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How to Relate Dairy-Free Life to Vegetarianism

The ethical, environmental, and health reasons that some people go dairy-free apply just as well to the practice of eating meat. In fact, most people who go dairy-free for these reasons are already living meat-free.

Animals raised for meat are, like dairy cows, confined to factory farms. They suffer, and their lives end violently in slaughterhouses, where conditions for the humans who work there are abysmal. To avoid causing pain and suffering to animals, many people advocate a vegetarian diet. The meat and dairy industries collectively contribute substantially to problems with global warming. The meat industry also is a major polluter, affecting supplies of clean water, soil, and air.

Many of the health reasons for going dairy-free apply equally to a meat-free diet. Like dairy products, meats are high in artery-clogging saturated fat, so meat-eaters have higher risks of coronary artery disease than people who don’t eat meat.

In fact, a large body of scientific research now supports the idea that vegetarian diets in general support good health. Vegetarians live longer than nonvegetarians, and they have lower risks for numerous chronic diseases and conditions, including high blood pressure and cholesterol, cancer, and diabetes. Vegetarians also often are slimmer.

A non-dairy diet requires some of the same supplements as a meat-free diet. If you consistently eat a vegetarian diet that excludes meat, fish, and poultry — or a vegan diet that excludes meat, fish, poultry, eggs, milk, and other dairy products — you should consider a vitamin B12 supplement.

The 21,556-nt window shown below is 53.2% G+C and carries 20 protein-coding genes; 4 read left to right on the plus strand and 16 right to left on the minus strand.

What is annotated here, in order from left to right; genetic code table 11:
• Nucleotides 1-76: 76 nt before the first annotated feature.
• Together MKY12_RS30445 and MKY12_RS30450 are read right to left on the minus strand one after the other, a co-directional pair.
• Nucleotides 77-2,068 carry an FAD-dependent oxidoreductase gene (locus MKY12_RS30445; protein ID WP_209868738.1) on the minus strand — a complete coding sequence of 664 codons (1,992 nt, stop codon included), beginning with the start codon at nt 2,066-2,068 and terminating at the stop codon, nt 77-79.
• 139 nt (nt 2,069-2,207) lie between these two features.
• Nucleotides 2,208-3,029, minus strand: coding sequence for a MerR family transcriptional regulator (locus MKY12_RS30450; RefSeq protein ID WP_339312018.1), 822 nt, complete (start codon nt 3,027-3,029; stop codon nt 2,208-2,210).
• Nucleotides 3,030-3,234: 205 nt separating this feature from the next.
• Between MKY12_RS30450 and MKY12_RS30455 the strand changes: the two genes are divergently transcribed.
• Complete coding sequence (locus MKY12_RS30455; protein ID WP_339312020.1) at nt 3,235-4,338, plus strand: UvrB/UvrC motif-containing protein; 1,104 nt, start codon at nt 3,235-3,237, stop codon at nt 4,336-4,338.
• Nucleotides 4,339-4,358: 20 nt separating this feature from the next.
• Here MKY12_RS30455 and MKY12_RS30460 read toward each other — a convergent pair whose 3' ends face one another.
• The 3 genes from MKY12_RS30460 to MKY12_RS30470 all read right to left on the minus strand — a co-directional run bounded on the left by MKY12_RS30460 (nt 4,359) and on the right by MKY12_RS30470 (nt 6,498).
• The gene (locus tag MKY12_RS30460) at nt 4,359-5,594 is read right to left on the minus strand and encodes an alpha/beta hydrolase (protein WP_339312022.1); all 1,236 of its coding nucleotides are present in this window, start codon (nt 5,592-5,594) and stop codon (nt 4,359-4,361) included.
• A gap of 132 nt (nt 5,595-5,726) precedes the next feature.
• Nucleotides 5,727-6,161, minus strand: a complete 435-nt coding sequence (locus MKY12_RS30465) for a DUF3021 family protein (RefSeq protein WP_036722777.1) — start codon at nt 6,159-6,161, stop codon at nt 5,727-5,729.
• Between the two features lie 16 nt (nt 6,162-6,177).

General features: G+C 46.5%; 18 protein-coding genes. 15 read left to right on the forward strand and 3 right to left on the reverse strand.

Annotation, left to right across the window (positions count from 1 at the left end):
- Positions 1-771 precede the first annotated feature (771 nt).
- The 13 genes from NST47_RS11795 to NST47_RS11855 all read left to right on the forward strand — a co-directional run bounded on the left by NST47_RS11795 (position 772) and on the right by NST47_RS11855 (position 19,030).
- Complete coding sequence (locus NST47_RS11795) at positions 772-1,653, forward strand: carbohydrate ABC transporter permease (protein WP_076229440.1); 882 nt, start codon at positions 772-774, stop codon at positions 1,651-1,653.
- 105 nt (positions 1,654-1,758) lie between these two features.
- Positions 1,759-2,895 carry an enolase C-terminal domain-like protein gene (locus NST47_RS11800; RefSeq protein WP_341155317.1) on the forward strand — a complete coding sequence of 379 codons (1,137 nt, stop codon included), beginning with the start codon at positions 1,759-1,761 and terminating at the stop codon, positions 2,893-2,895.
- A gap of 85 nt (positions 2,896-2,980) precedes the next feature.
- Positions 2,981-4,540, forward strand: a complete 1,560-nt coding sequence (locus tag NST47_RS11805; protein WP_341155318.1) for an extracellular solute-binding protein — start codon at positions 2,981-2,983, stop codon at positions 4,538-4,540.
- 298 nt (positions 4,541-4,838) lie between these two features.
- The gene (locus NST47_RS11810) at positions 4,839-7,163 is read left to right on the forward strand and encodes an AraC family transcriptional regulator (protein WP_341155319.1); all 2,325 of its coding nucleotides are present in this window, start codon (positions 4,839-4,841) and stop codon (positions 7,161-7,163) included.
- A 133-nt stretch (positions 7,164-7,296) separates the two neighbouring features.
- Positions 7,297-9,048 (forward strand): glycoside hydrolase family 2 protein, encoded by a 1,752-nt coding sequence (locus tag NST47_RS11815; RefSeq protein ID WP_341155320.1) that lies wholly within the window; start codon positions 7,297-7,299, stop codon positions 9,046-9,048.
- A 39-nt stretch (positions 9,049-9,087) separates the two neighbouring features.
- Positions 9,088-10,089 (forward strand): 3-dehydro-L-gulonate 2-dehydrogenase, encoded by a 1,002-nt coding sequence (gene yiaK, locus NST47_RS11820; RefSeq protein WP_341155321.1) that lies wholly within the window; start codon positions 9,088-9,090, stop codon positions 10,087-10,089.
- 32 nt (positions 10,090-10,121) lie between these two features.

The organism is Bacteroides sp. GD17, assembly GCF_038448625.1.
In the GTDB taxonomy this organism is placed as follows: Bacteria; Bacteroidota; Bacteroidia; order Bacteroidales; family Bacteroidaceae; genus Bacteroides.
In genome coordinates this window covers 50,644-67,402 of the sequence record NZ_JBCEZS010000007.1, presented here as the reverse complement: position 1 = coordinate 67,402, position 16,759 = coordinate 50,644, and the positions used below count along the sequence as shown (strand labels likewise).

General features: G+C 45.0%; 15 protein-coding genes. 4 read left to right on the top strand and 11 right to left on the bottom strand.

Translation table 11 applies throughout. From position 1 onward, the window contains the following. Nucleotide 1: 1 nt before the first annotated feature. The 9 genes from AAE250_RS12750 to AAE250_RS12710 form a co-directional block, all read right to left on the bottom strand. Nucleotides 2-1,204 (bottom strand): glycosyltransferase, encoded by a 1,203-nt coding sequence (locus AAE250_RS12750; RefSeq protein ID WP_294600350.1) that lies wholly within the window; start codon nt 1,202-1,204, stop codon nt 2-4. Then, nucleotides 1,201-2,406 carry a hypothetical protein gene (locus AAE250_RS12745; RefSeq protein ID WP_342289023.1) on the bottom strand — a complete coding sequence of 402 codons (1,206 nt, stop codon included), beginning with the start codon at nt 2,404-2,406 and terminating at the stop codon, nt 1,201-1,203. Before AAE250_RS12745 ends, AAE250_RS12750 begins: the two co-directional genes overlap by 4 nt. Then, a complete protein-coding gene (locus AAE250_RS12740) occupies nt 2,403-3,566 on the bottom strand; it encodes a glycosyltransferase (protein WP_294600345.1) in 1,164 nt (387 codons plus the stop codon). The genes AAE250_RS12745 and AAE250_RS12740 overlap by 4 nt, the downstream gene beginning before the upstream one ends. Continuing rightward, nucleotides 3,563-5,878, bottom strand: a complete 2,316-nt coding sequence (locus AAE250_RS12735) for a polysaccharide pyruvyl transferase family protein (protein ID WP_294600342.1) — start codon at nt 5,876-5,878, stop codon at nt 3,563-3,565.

The only reliable sources of vitamin B12 that don’t come from an animal are vitamin B12 supplements or foods fortified with vitamin B12, such as fortified soymilk or rice milk and fortified breakfast cereals. Vegans also may benefit from supplements of vitamin D, calcium, and possibly docosahexaenoic acid (DHA), an omega-3 fatty acid that’s essential for human health.

Lifestyle change isn’t easy, especially when it entails changing long-held habits or traditions. The risks you take in beginning to eliminate dairy products from your diet are similar to those you would encounter if you were trying to make other diet changes, including going vegetarian.

Changing your diet takes time and planning. At times you’ll make progress, and every once in a while, you may take a step backward, too. And sometimes you may feel discouraged or down, especially when you’re busy or under pressure and the effort the new lifestyle requires feels like a burden.

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